17. #17
    Very Active Member flystorms's Avatar
    Join Date
    Nov 2012
    Location
    Memphis, TN
    Posts
    542
    Blog Entries
    292

    Re: Training for meet at high altitude

    LOL! Glad you enjoyed Memphis It's even better in the spring and fall when it's more moderate. Festival season just started a few weekends ago and there is something going on nearly every weekend between now and the end of September. It's a great town.

    Yes, we'll have to connect at Nationals next year. This is my first so I'm super excited. I'll be in the 50-55 group swimming all four free events.
    "If your ship doesn't come in, swim out to meet it." - Jonathan Winters, actor and comedian

  18. #18
    Active Member VintageDirt's Avatar
    Join Date
    Jan 2015
    Location
    Albuquerque, NM
    Posts
    28

    Re: Training for meet at high altitude

    Even though it took me a week to find it (the new USMS website is not too friendly). There is an altitude adjustment factor that will give you an idea of how your times may be affected. It's in the rule book at 104.5.3(1) Here's a screen shot.
    Click image for larger version. 

Name:	AltitudeAdj1.jpg 
Views:	43 
Size:	57.6 KB 
ID:	11540

    Also, University of New Mexico Seidler Natatorium is 5133' above sea level.

  19. #19
    Very Active Member Sojerz's Avatar
    Join Date
    Aug 2011
    Location
    Woodbury, New Jersey, United States
    Posts
    454
    Blog Entries
    485

    Re: Training for meet at high altitude

    Elaine, I think training at "Hi Attitude" would be much easier in Colorado where it's legal.

    I didn't seem to notice much of difference skiing in the Rockies, possibly because I wasn't racing and could just stop when I needed air. Seems like something to put aside and just race. Should be a great trip. There are a bunch of swimmers here who have been itching to go to a senior games, so who knows. Good luck way in advance.
    Some guys they just give up living and start dying little by little, piece by piece. Some guys come home from work and wash up and go racin’ in the street. (Bruce Springsteen, 1978)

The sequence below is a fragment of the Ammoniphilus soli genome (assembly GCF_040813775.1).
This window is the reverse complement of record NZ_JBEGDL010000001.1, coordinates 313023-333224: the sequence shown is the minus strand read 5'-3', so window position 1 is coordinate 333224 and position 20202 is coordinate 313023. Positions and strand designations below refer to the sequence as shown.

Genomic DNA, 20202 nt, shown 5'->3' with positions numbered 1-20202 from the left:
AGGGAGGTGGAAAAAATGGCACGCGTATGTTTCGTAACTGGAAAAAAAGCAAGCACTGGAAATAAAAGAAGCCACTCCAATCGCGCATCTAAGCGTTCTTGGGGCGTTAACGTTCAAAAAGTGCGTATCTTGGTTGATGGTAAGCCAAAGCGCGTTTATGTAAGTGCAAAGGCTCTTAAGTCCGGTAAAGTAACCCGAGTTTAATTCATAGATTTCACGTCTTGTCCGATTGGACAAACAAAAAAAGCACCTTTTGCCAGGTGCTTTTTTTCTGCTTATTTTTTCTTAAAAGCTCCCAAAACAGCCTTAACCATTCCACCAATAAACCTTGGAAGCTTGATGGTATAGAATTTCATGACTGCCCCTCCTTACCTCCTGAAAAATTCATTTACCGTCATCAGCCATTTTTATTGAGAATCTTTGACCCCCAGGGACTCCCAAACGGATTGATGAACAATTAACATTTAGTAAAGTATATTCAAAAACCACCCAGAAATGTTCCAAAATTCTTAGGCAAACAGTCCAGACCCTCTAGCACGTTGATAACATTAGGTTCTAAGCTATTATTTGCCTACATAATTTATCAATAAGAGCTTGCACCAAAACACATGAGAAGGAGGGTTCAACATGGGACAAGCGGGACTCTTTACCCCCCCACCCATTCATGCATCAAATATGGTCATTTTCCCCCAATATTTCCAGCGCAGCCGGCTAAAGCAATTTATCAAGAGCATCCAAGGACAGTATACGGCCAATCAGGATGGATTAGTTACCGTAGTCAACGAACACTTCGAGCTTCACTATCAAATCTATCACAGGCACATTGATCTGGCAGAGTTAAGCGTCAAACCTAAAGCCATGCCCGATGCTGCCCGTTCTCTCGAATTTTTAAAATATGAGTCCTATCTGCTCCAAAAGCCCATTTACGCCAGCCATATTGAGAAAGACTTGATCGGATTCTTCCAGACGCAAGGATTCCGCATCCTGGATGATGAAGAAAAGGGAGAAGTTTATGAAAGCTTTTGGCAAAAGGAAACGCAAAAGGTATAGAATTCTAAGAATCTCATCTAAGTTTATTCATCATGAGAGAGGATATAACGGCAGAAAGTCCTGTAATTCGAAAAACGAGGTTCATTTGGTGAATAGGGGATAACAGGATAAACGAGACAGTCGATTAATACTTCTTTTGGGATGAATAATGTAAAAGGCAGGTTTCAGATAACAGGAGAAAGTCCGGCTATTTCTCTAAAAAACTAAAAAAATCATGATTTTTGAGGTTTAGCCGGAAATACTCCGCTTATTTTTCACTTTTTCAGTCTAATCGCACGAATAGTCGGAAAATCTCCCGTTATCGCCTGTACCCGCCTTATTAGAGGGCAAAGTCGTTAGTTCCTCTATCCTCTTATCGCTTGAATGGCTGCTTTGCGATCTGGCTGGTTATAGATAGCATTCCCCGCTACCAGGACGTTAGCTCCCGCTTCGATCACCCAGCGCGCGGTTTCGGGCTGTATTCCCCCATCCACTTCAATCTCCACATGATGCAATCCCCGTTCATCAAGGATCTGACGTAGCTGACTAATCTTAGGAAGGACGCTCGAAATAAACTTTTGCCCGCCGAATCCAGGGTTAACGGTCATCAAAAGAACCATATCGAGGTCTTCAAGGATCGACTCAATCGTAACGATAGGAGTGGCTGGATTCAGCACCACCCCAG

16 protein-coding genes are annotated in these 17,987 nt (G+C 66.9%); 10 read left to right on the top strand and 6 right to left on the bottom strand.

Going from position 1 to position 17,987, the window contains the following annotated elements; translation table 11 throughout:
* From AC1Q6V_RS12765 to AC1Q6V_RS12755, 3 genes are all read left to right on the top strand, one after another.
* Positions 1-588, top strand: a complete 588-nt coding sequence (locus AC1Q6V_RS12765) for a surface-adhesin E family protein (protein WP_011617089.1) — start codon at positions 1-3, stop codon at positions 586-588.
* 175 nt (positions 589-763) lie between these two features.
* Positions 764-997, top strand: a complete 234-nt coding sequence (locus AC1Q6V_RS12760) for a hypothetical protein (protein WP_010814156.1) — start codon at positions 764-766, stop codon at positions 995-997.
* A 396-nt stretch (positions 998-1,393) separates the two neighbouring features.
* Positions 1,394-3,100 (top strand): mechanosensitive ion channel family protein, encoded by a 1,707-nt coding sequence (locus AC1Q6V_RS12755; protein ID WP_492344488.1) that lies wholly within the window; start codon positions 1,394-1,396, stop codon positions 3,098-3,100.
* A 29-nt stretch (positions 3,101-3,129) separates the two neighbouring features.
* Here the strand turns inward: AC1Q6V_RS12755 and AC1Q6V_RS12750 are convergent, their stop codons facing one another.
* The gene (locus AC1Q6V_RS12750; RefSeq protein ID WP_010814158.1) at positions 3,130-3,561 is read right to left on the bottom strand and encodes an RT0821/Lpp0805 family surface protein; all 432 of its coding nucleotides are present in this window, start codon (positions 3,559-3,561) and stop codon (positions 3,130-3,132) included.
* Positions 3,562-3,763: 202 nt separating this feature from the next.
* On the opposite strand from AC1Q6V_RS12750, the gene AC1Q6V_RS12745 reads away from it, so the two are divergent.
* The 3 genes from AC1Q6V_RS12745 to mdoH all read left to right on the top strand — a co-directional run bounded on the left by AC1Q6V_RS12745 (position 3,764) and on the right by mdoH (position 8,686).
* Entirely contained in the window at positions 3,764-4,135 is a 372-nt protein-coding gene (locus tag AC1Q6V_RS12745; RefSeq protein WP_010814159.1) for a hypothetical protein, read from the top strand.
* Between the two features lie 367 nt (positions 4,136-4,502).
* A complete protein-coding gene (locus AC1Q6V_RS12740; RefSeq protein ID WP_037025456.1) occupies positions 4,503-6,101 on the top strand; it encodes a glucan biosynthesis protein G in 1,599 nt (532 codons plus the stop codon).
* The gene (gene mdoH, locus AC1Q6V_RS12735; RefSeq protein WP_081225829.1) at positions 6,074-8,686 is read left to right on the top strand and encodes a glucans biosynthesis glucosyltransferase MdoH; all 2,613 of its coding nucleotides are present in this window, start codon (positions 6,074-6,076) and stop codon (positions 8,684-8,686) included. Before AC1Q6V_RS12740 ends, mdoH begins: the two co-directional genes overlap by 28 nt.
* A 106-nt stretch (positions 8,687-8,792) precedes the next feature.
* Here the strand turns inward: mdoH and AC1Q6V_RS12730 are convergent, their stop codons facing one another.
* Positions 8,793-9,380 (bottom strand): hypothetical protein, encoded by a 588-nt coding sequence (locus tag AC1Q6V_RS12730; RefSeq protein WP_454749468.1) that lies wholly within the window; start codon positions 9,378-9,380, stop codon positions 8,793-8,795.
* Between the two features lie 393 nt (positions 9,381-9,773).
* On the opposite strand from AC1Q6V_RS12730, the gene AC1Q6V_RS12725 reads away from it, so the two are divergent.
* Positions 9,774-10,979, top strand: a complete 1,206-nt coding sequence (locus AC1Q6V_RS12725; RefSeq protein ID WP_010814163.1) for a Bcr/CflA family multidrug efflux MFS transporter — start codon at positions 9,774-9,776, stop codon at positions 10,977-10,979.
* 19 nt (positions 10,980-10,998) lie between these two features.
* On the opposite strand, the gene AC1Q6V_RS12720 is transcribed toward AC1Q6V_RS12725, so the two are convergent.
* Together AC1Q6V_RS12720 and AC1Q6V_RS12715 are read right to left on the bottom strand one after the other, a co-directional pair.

20. #20
    aka Elaine-iaK & Aqua Dog ElaineK's Avatar
    Join Date
    Feb 2010
    Location
    Georgia
    Posts
    4,432

    Re: Training for meet at high altitude

    Quote Originally Posted by flystorms View Post
    LOL! Glad you enjoyed Memphis It's even better in the spring and fall when it's more moderate. Festival season just started a few weekends ago and there is something going on nearly every weekend between now and the end of September. It's a great town.

    Yes, we'll have to connect at Nationals next year. This is my first so I'm super excited. I'll be in the 50-55 group swimming all four free events.
    Great! I'm in the 55-59 age group, and I won't be racing in any of the free events! That makes it so much easier to cheer you on! Our age groups race on the same days, too. (The 65 and up groups race on different days.)

    Quote Originally Posted by VintageDirt View Post
    Even though it took me a week to find it (the new USMS website is not too friendly). There is an altitude adjustment factor that will give you an idea of how your times may be affected. It's in the rule book at 104.5.3(1) Here's a screen shot.